Bands I didn’t get to see, but heard people raving about were – Glamour Of The Kill, Fallen To Flux, Bullet For My Valentine, Buck and Evans, Buffalo Summer and Voodoo Vegas.

All in all, it was an immense day.  I got to meet up with some friends, see some awesome musicians, spend time with The Boyfriend, sit in the sun and have a few beers.  That’s all you can ask for on a beautiful day in Camden Town.  Much kudos to the organisers and roll on Camden Rocks 2016.

All photos courtesy of Chris White

Album review – Dendera “Pillars of Creation”

Review – Dendera “Pillars of Creation”

It’s been an eventful couple of months for Hampshire-based hard rock band, Dendera.  They stepped up a stage from last year for a dark performance at Southampton Uni’s esteemed Takedown Festival in March; then they found themselves a man down as Tony Fuller, axe-man extraordinaire, left the band this month.

However, one good thing to come out of 2015 despite Tony’s departure, was a new album, “Pillars of Creation”, which the outgoing guitarist featured on before he left.  Anyone who may have written Dendera off as an Iron Maiden sound-a-like band can firmly shove their opinion where the sun doesn’t shine, for this new album is 100% Dendera – unique and heavy as hell.  It’s clichéd to say a band have matured, but with this album, Dendera really have stepped things up a gear or two.  Always cohesive as musicians, this is a tight, polished diamond of a record that will hopefully silence the critics once and for all.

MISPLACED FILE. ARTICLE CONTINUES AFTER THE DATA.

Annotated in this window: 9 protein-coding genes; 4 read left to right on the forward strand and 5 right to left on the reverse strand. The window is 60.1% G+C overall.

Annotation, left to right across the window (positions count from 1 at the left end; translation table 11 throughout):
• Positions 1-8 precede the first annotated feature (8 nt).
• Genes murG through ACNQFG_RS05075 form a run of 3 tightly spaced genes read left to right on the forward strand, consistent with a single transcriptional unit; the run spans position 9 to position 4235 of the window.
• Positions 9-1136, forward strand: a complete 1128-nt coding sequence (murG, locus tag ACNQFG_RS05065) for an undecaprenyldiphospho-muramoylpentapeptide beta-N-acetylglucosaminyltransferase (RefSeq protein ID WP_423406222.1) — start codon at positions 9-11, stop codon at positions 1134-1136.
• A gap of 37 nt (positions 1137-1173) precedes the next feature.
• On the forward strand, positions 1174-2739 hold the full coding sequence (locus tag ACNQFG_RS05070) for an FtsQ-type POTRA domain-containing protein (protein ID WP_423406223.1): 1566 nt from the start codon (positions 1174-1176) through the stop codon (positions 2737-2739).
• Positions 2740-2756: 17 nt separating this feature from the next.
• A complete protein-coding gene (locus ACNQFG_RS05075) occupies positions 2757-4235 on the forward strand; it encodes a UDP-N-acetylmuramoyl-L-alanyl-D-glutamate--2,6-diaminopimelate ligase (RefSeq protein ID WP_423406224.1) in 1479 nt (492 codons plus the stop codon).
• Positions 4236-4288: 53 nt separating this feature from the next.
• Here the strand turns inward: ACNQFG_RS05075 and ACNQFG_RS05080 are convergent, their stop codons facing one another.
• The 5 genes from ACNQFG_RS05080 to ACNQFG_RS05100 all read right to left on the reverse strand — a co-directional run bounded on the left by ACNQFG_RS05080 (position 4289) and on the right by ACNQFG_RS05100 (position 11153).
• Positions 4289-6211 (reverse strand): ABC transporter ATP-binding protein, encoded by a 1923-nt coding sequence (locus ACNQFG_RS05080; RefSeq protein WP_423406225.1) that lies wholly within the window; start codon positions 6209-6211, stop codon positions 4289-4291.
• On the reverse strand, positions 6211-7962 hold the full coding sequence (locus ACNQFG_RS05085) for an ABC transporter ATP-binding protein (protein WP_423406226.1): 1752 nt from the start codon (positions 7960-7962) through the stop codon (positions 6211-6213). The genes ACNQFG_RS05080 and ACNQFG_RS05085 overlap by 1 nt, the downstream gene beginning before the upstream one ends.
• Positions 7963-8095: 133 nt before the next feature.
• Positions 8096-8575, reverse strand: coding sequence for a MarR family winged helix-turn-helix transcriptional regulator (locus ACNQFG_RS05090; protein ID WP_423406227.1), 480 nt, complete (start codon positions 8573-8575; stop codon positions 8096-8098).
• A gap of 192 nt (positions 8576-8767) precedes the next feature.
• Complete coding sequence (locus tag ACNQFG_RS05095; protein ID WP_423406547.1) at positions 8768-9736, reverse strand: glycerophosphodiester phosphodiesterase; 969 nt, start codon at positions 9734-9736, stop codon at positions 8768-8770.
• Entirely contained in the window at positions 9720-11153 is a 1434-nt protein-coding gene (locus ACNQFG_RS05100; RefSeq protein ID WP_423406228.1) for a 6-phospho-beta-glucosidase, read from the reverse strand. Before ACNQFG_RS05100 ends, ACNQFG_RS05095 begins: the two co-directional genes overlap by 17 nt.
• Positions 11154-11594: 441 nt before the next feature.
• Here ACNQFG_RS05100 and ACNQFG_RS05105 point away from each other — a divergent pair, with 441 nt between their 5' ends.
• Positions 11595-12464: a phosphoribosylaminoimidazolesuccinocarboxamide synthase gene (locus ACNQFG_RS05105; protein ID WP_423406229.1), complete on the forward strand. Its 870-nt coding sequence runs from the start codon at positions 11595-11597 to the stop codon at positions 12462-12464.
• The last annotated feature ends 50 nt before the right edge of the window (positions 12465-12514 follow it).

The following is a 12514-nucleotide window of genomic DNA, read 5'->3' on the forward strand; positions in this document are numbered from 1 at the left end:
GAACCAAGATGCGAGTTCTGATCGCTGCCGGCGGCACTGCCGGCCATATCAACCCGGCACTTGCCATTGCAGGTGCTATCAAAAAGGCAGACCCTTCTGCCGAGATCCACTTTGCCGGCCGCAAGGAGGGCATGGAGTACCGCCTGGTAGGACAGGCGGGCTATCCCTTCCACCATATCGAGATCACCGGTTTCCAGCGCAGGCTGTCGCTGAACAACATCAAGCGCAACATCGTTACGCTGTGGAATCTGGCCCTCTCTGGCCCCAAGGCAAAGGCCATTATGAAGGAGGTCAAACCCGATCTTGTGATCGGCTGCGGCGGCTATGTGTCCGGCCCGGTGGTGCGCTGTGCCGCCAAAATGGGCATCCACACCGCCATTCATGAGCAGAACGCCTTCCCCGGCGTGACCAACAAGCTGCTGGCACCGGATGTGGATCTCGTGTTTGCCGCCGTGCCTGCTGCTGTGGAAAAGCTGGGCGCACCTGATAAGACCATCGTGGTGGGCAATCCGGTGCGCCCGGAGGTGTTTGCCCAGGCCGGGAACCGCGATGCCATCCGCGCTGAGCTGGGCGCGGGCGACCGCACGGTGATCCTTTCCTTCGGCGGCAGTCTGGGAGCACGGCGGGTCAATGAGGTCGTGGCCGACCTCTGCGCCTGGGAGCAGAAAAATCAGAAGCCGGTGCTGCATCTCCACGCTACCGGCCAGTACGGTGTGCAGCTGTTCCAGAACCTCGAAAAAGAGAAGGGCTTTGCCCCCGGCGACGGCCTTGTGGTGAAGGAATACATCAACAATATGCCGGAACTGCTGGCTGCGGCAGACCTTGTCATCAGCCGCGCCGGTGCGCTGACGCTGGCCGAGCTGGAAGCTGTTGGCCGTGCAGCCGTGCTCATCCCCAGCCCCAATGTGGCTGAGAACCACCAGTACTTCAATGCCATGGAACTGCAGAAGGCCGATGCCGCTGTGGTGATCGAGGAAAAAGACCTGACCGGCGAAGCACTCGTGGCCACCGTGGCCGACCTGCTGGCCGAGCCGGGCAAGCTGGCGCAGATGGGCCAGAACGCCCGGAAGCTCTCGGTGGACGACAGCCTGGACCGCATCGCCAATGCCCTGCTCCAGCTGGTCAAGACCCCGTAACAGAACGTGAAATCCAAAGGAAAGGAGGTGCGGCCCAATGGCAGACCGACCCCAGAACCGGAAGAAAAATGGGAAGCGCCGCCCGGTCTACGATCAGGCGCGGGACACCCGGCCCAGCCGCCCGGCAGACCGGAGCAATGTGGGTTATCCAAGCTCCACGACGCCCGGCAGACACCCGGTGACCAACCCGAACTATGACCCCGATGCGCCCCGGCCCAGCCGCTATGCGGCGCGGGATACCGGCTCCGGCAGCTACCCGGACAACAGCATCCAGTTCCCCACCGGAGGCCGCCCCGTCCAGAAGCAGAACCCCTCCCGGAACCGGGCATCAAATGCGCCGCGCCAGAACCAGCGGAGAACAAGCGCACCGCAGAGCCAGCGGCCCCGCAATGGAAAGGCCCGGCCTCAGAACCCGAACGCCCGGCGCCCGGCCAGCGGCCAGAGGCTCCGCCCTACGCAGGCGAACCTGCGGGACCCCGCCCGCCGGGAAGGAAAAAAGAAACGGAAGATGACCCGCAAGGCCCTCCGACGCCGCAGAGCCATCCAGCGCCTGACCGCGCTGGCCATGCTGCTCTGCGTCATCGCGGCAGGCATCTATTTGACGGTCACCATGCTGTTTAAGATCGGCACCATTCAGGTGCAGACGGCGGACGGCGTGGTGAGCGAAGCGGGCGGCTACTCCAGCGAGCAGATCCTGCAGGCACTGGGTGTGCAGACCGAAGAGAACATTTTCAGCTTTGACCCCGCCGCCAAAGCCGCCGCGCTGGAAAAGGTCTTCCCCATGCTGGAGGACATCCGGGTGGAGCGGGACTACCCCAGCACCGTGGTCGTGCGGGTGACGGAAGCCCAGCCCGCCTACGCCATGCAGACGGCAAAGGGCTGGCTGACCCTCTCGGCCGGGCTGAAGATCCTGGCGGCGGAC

Dendera Pillars of Creation artwork

“Pillars of Creation” is only eight tracks long, however each song is loaded with killer riffs, sweet vocals and 100% pure musicianship.  It’s clear that Dendera aren’t messing about with this record; they mean business and this could be the one that gets them the breakthrough that they deserve.

First track ‘Claim Our Throne’ could be a tongue in cheek homage to the place they’re hoping to take on the rock scene with this album.  Starting off with an intro that could have come straight from a Machine Head album, ‘Claim Our Throne’ is a bang up to date metal track that also screams overtones of more traditional metal … it’s a bruising, belter of a track.  I particularly like the backing vocals, which bring a new dimension to Ashley’s voice.

Second offering, ‘Bloodlust’ is brutal; a romp through some awesome guitar work with some dark vocals and superb drumming.  It’s more recognisable as Dendera, in my humble opinion, but that makes it even more exciting to listen to because it shows how much they’ve evolved since ‘The Killing Floor’.

Ever since I heard third track ‘In High Tide’ live back at the Joiners last year, I loved it.  It chugs along with some classic Ashley vocals thrown in, but the riff reminds me vaguely of 80’s Megadeth.  Anyway, it’s one of my favourite tracks and well worth repeated listening.